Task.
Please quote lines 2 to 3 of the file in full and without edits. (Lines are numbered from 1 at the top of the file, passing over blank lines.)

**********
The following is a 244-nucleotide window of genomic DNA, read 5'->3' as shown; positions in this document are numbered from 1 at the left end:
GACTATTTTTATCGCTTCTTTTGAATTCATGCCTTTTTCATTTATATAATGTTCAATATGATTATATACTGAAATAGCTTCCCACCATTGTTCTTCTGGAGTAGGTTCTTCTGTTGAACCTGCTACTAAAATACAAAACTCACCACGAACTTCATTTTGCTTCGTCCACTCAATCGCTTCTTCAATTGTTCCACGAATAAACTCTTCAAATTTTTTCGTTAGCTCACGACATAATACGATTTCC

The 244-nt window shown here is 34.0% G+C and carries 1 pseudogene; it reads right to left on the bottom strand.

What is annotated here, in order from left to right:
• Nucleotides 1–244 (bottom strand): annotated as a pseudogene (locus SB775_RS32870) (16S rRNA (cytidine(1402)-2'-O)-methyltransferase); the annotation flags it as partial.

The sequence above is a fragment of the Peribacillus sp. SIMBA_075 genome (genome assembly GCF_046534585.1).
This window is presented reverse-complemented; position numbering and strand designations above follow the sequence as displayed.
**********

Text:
GACTATTTTTATCGCTTCTTTTGAATTCATGCCTTTTTCATTTATATAATGTTCAATATGATTATATACTGAAATAGCTTCCCACCATTGTTCTTCTGGAGTAGGTTCTTCTGTTGAACCTGCTACTAAAATACAAAACTCACCACGAACTTCATTTTGCTTCGTCCACTCAATCGCTTCTTCAATTGTTCCACGAATAAACTCTTCAAATTTTTTCGTTAGCTCACGACATAATACGATTTCC

The 244-nt window shown here is 34.0% G+C and carries 1 pseudogene; it reads right to left on the bottom strand.